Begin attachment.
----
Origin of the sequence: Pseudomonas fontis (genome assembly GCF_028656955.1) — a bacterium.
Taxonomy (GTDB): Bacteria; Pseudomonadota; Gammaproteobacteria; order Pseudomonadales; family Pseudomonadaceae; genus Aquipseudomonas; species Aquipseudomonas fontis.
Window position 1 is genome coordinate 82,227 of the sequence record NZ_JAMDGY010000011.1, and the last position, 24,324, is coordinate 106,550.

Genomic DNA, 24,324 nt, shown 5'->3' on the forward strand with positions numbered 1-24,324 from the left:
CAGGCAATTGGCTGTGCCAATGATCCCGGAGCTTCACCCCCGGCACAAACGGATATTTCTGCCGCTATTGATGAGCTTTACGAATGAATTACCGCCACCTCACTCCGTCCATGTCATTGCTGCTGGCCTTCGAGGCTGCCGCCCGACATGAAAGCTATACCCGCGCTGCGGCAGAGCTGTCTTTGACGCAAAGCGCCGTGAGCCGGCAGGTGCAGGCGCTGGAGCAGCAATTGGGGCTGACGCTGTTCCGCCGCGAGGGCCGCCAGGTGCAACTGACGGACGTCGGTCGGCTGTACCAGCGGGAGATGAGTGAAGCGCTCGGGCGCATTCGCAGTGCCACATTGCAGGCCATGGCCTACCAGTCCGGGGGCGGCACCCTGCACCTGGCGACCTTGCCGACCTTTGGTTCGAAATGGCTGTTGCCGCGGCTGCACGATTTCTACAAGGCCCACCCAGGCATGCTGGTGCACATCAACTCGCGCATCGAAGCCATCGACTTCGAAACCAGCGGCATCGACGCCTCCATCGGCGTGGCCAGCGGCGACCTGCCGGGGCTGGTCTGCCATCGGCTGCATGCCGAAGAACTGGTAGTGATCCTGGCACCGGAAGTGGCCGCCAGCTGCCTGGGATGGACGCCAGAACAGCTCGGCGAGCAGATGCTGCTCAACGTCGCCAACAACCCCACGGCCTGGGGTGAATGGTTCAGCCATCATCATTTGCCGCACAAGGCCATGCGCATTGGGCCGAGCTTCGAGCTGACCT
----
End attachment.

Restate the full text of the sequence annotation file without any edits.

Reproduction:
Origin of the sequence: Pseudomonas fontis (genome assembly GCF_028656955.1) — a bacterium.
Taxonomy (GTDB): Bacteria; Pseudomonadota; Gammaproteobacteria; order Pseudomonadales; family Pseudomonadaceae; genus Aquipseudomonas; species Aquipseudomonas fontis.
Window position 1 is genome coordinate 82,227 of the sequence record NZ_JAMDGY010000011.1, and the last position, 24,324, is coordinate 106,550.

Genomic DNA, 24,324 nt, shown 5'->3' on the forward strand with positions numbered 1-24,324 from the left:
CAGGCAATTGGCTGTGCCAATGATCCCGGAGCTTCACCCCCGGCACAAACGGATATTTCTGCCGCTATTGATGAGCTTTACGAATGAATTACCGCCACCTCACTCCGTCCATGTCATTGCTGCTGGCCTTCGAGGCTGCCGCCCGACATGAAAGCTATACCCGCGCTGCGGCAGAGCTGTCTTTGACGCAAAGCGCCGTGAGCCGGCAGGTGCAGGCGCTGGAGCAGCAATTGGGGCTGACGCTGTTCCGCCGCGAGGGCCGCCAGGTGCAACTGACGGACGTCGGTCGGCTGTACCAGCGGGAGATGAGTGAAGCGCTCGGGCGCATTCGCAGTGCCACATTGCAGGCCATGGCCTACCAGTCCGGGGGCGGCACCCTGCACCTGGCGACCTTGCCGACCTTTGGTTCGAAATGGCTGTTGCCGCGGCTGCACGATTTCTACAAGGCCCACCCAGGCATGCTGGTGCACATCAACTCGCGCATCGAAGCCATCGACTTCGAAACCAGCGGCATCGACGCCTCCATCGGCGTGGCCAGCGGCGACCTGCCGGGGCTGGTCTGCCATCGGCTGCATGCCGAAGAACTGGTAGTGATCCTGGCACCGGAAGTGGCCGCCAGCTGCCTGGGATGGACGCCAGAACAGCTCGGCGAGCAGATGCTGCTCAACGTCGCCAACAACCCCACGGCCTGGGGTGAATGGTTCAGCCATCATCATTTGCCGCACAAGGCCATGCGCATTGGGCCGAGCTTCGAGCTGACCT